People under the influence of psychedelic drugs attain a "higher" state of consciousness, scientists say.

A team led by neuroscientists from the University of Sussex observed a sustained increase in neural signal diversity - a measure of the complexity of brain activity - in people under the influence of psychedelic drugs, compared with when they were in a normal waking state.

The diversity of brain signals provides a mathematical index of the level of consciousness.

For example, people who are awake have been shown to have more diverse neural activity using this scale than those who are asleep.

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The new study, however, is the first to show brain-signal diversity that is higher than baseline, that is higher than in someone who is simply "awake and aware".

Previous studies have tended to focus on lowered states of consciousness, such as sleep, anaesthesia, or the so-called "vegetative state".

The team re-analysed data that had previously been collected by Imperial College London and the University of Cardiff in which healthy volunteers were given one of three drugs known to induce a psychedelic state: psilocybin, ketamine and LSD.

Using brain imaging technology, they measured the tiny magnetic fields produced in the brain and found that, across all three drugs, this measure of conscious level - the neural signal diversity - was reliably higher.

The team says that more research is needed using more sophisticated and varied models to confirm the results but they are cautiously excited.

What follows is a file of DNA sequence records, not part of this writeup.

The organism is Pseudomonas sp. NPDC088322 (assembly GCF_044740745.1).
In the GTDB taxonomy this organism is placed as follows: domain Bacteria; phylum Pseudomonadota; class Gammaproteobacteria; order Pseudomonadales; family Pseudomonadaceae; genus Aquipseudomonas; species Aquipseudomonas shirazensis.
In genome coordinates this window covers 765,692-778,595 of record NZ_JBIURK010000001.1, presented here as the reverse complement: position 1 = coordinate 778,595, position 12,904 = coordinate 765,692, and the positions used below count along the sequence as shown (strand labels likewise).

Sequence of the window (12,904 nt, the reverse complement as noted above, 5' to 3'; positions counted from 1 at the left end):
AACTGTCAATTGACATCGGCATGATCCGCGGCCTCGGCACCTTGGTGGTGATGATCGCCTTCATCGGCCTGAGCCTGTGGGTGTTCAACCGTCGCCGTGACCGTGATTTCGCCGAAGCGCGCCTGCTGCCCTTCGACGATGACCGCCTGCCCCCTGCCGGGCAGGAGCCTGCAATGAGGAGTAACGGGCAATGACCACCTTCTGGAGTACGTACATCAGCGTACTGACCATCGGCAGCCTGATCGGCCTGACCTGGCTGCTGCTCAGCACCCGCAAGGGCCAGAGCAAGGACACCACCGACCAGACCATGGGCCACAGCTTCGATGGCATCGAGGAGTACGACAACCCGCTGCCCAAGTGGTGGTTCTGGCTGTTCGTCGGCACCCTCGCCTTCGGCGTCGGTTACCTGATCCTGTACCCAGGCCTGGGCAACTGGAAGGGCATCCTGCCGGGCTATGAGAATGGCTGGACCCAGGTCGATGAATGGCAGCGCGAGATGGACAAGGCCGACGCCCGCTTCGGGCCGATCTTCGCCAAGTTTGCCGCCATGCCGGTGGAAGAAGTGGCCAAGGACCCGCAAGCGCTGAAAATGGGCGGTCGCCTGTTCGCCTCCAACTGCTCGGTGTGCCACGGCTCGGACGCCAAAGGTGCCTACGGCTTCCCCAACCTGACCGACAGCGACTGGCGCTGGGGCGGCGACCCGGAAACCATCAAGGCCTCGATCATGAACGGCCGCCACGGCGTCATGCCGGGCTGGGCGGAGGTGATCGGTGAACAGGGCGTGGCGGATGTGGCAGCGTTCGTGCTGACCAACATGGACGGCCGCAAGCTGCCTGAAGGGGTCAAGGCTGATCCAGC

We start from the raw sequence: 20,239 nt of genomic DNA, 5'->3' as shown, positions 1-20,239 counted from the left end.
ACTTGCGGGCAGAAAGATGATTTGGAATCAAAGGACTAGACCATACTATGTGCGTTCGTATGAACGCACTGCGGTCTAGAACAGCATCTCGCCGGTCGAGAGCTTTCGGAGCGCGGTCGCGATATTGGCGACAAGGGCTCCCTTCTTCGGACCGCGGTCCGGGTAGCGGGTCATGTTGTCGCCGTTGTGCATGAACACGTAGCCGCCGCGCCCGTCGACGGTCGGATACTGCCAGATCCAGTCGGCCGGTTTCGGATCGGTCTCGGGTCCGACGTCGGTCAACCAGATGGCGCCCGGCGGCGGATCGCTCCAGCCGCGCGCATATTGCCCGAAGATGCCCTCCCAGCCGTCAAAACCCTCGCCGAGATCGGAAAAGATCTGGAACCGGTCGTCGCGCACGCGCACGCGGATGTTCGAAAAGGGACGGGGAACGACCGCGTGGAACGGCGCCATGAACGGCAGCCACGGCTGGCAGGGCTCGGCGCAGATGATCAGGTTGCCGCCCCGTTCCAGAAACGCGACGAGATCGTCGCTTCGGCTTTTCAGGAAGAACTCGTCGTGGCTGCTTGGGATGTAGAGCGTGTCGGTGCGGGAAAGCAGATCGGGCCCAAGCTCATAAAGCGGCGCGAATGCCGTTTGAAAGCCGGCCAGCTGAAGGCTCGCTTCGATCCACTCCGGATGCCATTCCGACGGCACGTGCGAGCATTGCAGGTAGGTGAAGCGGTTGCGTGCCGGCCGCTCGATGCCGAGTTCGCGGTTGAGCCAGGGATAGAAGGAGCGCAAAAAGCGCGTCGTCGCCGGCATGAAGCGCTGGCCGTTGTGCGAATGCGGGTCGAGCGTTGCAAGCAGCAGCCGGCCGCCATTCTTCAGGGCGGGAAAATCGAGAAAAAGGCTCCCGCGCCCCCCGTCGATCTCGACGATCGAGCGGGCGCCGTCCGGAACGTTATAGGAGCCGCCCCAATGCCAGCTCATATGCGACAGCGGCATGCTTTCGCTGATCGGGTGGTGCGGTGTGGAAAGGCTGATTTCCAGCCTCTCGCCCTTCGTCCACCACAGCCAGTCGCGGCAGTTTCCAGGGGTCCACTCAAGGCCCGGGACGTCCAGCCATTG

"This finding shows that the brain-on-psychedelics behaves very differently from normal," said Professor Anil Seth, co-director of the university's Sackler Centre for Consciousness Science.

"During the psychedelic state, the electrical activity of the brain is less predictable and less 'integrated' than during normal conscious wakefulness - as measured by 'global signal diversity'.

"Since this measure has already shown its value as a measure of 'conscious level', we can say that the psychedelic state appears as a higher 'level' of consciousness than normal - but only with respect to this specific mathematical measure."

Will Earth-like planets have Earth-like oceans?

For a planetary surface to boast extensive areas of both land and water, a delicate balance must be struck between the volume of water it retains and the capacity of its oceanic basins. Photo / 123RF
For a planetary surface to boast extensive areas of both land and water, a delicate balance must be struck between the volume of water it retains and the capacity of its oceanic basins. Photo / 123RF

Nasa's latest mind-blowing revelation suggested that life could dwell in an ocean beneath the icy crust of Enceladus, Saturn's sixth-largest moon.

But any water-bearing planet like our own has to meet a complex set of requirements.

For a planetary surface to boast extensive areas of both land and water, a delicate balance must be struck between the volume of water it retains and the capacity of its oceanic basins.

Each of these two quantities may vary substantially across the full spectrum of water-bearing worlds.

Why the Earth's values are so well balanced is an unresolved and long-standing conundrum.

But a new paper, just published by Fergus Simpson of the Institute of Cosmos Science at the University of Barcelona, sheds some new light on the puzzle.

Simpson constructed a statistical model to predict the division between land and water on habitable exoplanets, which suggested those most liveable were dominated by oceans spanning over 90 per cent of their surface area.